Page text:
No. Some studies suggested that while decentralisation may
increase the reach of the programme, the efficiency may not increase or the
quality of care can suffer. One problem is that there is much less
infrastructure and diagnostic equipment which can mean delayed diagnosis for
those attending remote primary care clinics. For instance, in one very large
study of 663 health facilities managing over 900,000 HIV-positive patients
across nine countries in sub-Saharan Africa
– those who attended large tertiary
hospitals had better access to the more advanced TB diagnostics.
Since it doesn’t always achieve the desired effects, it is
very important that clinic teams and programmes know how integration of service
delivery is working for them. This means research and maintaining good records
at the health facility.
Sometimes there isn’t
good enough data to be able to know for certain. Because of poor data reporting it is often
difficult to gauge the success of a programme. For example, there was one
report at the IAS meeting about an effort to introduce intensified TB case
finding into ART clinics in Lusaka,
facilitate the service delivery,
a worksheet was produced to improve the quality and consistency of symptom
screening (and link it to the diagnostic work-up). They provided nurses and
clinical officers with intensive training and mentorship on TB/HIV management
over three to four years.
in the patients' files suggested that staff were asking the patients about symptoms
of TB. But the healthcare workers had refused to fill out the TB screening
worksheet because it was seen as extra work. Yet without filling out the forms, there was no way of telling whether
patients who screened positive had been sent for diagnostic work-up, and what
their outcomes were.
Take home message: when a programme integrates any new
services it must make certain that the data are being recorded.
services are introduced into a facility and programme, it is critically
important to fill out the associated registers
– otherwise, it can be very
difficult to establish how implementation is going, whether the services are
being performed consistently, and whether they are cost-effective. When staff
do not record the data, they may just wind up dooming themselves to keep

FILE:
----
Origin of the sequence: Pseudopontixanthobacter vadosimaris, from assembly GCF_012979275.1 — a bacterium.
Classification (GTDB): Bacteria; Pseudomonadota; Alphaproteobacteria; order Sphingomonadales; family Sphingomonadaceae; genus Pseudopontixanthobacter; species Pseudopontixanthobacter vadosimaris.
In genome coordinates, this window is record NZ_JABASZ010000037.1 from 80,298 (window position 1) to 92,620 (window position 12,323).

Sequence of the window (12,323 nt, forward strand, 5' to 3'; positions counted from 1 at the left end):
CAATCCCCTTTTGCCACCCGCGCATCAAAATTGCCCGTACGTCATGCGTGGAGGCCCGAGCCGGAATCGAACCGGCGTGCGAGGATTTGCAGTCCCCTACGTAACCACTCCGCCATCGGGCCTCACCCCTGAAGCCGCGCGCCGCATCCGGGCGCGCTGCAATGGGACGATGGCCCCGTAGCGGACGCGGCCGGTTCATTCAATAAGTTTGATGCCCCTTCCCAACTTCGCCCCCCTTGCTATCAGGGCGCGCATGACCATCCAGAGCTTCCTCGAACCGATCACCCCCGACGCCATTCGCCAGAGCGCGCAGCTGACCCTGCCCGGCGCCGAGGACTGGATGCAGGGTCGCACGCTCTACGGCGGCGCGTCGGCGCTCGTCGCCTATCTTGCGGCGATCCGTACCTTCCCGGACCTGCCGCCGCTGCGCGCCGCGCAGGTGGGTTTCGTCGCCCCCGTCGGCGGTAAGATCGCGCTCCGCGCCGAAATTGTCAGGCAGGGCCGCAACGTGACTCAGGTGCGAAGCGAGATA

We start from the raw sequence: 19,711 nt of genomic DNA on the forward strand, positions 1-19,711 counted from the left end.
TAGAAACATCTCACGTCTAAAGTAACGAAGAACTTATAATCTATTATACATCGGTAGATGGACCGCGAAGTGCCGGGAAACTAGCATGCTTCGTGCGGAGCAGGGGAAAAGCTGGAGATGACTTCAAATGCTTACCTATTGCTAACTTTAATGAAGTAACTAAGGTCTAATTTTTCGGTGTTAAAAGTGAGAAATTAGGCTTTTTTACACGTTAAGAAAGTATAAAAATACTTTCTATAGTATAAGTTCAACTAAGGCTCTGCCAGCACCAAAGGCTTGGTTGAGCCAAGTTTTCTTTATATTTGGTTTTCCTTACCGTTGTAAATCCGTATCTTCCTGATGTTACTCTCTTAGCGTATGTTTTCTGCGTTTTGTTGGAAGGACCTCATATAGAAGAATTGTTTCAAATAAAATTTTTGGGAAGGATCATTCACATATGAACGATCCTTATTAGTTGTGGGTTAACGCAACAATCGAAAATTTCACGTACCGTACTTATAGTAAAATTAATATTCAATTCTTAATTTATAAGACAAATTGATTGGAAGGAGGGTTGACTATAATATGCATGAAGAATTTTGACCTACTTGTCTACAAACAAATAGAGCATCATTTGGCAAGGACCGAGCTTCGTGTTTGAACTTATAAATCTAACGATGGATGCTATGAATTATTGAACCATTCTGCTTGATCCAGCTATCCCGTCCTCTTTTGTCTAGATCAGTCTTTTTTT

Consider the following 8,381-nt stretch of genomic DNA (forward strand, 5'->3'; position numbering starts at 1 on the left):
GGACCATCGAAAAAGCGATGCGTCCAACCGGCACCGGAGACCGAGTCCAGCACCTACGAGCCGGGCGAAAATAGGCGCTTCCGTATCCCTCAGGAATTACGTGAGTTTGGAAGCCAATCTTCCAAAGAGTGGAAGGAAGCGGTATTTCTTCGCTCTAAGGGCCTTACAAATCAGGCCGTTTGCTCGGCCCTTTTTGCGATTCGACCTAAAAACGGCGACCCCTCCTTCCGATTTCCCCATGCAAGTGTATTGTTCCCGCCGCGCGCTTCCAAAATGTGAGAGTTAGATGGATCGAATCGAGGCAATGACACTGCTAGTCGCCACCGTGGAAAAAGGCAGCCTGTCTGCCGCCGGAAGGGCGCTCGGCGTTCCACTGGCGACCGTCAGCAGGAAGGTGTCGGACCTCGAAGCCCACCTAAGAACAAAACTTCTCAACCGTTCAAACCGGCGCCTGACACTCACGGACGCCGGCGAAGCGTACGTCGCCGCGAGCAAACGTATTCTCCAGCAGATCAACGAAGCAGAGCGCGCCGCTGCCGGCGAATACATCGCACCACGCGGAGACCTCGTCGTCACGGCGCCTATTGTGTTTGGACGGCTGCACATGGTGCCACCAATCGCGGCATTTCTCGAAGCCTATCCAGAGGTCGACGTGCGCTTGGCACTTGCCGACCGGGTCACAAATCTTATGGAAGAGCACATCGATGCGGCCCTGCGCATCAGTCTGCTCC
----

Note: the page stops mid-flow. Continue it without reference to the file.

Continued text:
providing an unwanted or non-effective service, repeating actions that are a
waste of time or worse, a distraction from more useful services that they could
be providing. Having an answer to these questions is in the best interest of
patients and of the people providing these services! Without reliable data, it will also be impossible for clinic teams
to engage in quality improvement exercises.
In other cases, the
data are contradictory, either because it takes time at first for provision of
a new service to reach its stride, or there is a right way or wrong way to
provide a new service or decentralise.Case
in point: findings are mixed on NiMART itself, and the decentralisation of HIV
care to the primary health centre.
Virtually everyone agrees with giving nurses at the primary
healthcare level the primary duty of starting and managing ART in people living
But some people think the shift over to NiMART and
decentralisation should be faster, while others advise more caution, warning
that gaps and problems emerge when the transition to poorly supported nurses at
poorly equipped primary health centres happens too quickly.
There were studies presented in support of each camp.
there are very few doctors, so ART services are delivered by clinical officers,
who manage the most complicated patients, and nurses who manage the rest. An
observational cohort study by MSF in Malawi found much worse outcomes
among the patients managed by clinical officers, than those cared for by the
nurses. But since the clinical officers
took care of patients who were more ill, what is most important is that the
nurses did a good job managing PLHIV.
A strong partnership with trained patient networks improves linkages and keeps people in care